Gene Cloning Requires Knowledge of the Gene’s Unique Characteristics.

Organisms are loaded with DNA. Thousands of genes all exist together in the cell and each gene is made up of nucleotides. The gene cloner does not have a microscopic instrument that can pull one desired gene out of a cell. Before a gene cloner can hope to have many copies of their gene they need to have a plan for finding that gene. This means that they must have some information about the unique characteristics of the gene of interest. We will describe how this information can be used to identify the gene they wish to clone.

Fig. 3: Genes encode proteins and are a part of the chromosome. (Image by D. Lee)

“Traditional” Gene Cloning:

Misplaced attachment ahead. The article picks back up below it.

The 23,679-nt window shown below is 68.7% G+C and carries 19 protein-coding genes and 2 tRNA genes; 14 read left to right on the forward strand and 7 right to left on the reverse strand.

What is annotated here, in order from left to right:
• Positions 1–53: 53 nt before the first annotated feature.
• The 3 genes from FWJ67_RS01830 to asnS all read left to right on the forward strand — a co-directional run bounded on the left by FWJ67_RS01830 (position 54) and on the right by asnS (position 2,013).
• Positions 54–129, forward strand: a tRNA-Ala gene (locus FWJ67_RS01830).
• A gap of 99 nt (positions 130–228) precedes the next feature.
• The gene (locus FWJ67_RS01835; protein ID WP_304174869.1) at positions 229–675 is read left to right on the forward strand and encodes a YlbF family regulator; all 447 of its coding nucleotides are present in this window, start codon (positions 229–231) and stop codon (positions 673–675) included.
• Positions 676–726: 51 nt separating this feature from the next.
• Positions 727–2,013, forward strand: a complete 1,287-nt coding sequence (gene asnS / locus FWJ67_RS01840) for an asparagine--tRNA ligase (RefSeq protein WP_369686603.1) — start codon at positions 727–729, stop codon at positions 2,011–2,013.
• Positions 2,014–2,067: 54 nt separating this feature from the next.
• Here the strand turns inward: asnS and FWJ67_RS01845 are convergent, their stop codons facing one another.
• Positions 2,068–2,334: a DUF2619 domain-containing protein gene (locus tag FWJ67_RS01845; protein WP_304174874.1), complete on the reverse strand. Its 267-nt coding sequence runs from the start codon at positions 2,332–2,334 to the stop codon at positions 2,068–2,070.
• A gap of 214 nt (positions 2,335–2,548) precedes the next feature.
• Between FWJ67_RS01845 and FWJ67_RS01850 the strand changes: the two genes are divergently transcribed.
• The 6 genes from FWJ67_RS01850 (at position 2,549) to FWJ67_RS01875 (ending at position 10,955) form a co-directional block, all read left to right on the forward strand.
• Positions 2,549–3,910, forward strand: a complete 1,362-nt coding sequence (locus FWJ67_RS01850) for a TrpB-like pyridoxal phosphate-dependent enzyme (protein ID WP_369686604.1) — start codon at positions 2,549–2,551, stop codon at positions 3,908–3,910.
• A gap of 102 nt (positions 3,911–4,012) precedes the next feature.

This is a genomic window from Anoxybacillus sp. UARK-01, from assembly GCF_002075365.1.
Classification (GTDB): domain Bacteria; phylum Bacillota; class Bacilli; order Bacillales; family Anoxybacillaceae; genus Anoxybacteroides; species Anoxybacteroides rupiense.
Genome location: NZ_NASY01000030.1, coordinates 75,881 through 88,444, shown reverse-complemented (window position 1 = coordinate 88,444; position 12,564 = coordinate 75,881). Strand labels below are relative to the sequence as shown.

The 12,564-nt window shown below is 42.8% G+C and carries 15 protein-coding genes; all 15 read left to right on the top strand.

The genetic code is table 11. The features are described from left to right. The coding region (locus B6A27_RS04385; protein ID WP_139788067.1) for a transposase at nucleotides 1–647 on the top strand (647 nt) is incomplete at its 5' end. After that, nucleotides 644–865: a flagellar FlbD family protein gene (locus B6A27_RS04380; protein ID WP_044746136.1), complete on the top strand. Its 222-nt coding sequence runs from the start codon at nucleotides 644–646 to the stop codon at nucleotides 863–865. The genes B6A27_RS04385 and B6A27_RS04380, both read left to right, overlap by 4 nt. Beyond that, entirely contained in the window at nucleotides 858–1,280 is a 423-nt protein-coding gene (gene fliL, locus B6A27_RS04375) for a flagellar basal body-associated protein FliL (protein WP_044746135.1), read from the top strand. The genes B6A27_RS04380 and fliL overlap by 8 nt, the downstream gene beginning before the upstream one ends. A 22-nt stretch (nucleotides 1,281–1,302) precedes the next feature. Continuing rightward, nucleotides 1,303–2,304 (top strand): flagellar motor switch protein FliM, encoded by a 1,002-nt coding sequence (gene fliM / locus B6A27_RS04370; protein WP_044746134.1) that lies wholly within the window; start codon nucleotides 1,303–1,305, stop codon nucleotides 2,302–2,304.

When a geneticist says they have a clone of a gene, it often means that they have a colony of bacteria that are all making many copies of that gene. How does one get bacteria to make copies of a gene that originated in a plant or animal?

Playing “tricks” on E. coli

In most cases, genes are cloned by playing a “trick” on an E. coli bacteria cell. Strains of these bacteria can be selected for their ability to grow rapidly in liquid nutrient media or on media agar plates but not in more natural environments (like your intestines where “wild” strains of these bacteria will grow). The lab strains become biological gene cloning factories if the gene cloner can give the bacteria a good reason to make copies of the new gene. How can the gene cloner give the bacteria an incentive for cloning extra DNA?

Fig. 4: Genes are cloned or copied by bacteria. (Image by D. Lee)

Fig. 5: DNA from any organism such as a soil bacteria (A) can be extracted (B) and the single gene of interest (dark line in B) in the DNA can be combined with a plasmid and cloned by E.coli bacteria (C). (Image by D. Lee)